New diagnosis codes for cognitive communication deficits have been available for almost two years, but not all health plans—including Medicare—recognize them or allow speech-language pathologists providing cognitive rehabilitation services to use them.
The new codes, which became effective Oct. 1, 2010, were introduced into the International Classification of Diseases, Ninth Revision, Clinical Modification (ICD-9-CM) in response to efforts by the U.S. Departments of Defense and Veterans Affairs to improve the coding of intracranial injuries and associated symptoms. The new ICD-9-CM diagnostic subcategory [PDF] for signs and symptoms involving cognition (799.5x) captures a spectrum of cognitive disorders.
Private and federal health plans are inconsistently incorporating the 799-series codes. Most Medicare administrative contractors (MACs) recognize at least one of the codes (see chart [PDF]). The Medicare scope of coverage for speech-language pathology includes cognitive rehabilitation treatment, but the regional MACs independently specify covered diagnosis and procedure codes in their local coverage determinations.
In communication with all MACs, ASHA requested that they include 799.52 (cognitive communication deficit) in their local coverage determinations, and continues to advocate for their use.
TRICARE, the health insurance program for service members and their families, does not cover cognitive rehabilitation—although individual speech-language services are covered. An Institute of Medicine study on cognitive rehabilitation—commissioned by the U.S. Department of Defense, which is looking for ways to deal with the rising incidence of TBI among service members returning from the conflicts in Iraq and Afghanistan—was deemed not sufficiently conclusive (The ASHA Leader, Dec. 20, 2011).
SLPs can use diagnosis code 784.69 (other symbolic dysfunction) to capture neurological language impairments, including cognitive communication problems, if the patient's MAC is not using the 799-series codes (every MAC includes 784.69 in its speech-language pathology scope of coverage). If the MAC also allows 799.52, SLPs should use only one code to describe cognitive communication deficits (one or the other, but not both). If the cognitive disorder is caused by a stroke, use 438.0 (cognitive deficits: late effects of cerebrovascular disease). One MAC (Novitas) specifies that an additional code, besides 438.0, should be included "to clarify the reason/diagnosis for SLP services."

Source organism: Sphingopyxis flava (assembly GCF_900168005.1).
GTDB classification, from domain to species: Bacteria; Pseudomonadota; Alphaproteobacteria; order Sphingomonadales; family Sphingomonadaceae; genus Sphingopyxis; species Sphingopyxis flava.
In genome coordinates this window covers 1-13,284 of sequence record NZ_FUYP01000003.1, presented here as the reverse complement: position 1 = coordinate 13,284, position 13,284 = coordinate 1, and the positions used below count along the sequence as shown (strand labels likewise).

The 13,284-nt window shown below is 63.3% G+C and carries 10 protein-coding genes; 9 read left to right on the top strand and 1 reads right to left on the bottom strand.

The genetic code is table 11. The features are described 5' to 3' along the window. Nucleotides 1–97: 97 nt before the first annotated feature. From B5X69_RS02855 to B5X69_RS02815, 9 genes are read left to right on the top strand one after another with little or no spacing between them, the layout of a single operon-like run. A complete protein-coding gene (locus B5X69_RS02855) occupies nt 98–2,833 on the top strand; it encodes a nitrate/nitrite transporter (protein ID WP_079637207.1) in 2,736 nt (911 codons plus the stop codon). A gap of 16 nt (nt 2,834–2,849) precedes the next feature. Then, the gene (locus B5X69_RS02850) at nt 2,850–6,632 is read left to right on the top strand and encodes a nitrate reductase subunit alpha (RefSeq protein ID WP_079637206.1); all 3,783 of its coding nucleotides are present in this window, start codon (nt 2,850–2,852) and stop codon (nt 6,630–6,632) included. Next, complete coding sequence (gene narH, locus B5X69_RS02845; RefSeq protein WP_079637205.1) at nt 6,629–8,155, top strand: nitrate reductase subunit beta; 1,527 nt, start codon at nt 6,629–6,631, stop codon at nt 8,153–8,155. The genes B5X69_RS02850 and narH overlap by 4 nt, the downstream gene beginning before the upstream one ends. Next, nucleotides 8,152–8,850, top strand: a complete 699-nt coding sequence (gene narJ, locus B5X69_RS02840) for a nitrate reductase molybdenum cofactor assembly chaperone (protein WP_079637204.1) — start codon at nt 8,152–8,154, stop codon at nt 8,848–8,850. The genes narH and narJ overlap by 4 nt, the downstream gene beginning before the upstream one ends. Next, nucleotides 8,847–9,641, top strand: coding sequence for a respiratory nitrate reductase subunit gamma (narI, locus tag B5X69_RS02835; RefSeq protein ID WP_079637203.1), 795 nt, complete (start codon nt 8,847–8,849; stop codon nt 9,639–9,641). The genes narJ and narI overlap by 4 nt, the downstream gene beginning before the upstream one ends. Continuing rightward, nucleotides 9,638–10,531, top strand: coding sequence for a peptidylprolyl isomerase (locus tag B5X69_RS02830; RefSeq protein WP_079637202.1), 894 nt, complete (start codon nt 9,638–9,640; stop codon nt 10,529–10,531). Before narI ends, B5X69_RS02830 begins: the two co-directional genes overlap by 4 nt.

Although the 799 codes were developed specifically to focus on TBI and associated symptoms, the codes might be used for a range of disorders. To clarify their appropriate use, ASHA is working with the ICD-9-CM Coordination and Maintenance Committee of the National Center for Health Statistics to provide guidance on how speech-language pathologists may use them. The committee is working with the American Hospital Association (AHA)—the U.S. clearinghouse for issues related to the use of ICD-9 codes—which is expected to publish guidance in the AHA Coding Clinic shortly.
The Value of Cognitive Rehabilitation
Medicare recognizes the role of speech-language pathologists in providing cognitive rehabilitation in the Center for Medicare and Medicaid Services Program Memorandum AB-00-14 (March 2000). Additionally, outcomes data, systematic literature reviews, and research all point to the efficacy of cognitive rehabilitation.
However, Medicare requires that rehabilitative services result in significant functional progress in a reasonable period of time—that is, the patient functions with a higher level of independence after two to four weeks of treatment.
Data from ASHA's National Outcomes Measurement System show that most patients with TBI who received speech-language pathology services made at least one level of progress on the functional communication measures in four key areas of cognitive-communication skills: attention, memory, pragmatics, and problem-solving. Patients with cerebrovascular disease (right-hemisphere) who received speech-language treatment also improved in attention, memory, pragmatics, and problem-solving.
An Archives of Physical Medicine and Rehabilitation article, "Evidence-Based Cognitive Rehabilitation: Updated Review of the Literature From 1998 Through 2002" (August 2005), reports that there is "substantial evidence to support cognitive-linguistic therapies for people with language deficits after left hemisphere strokes," as well as for people with TBI.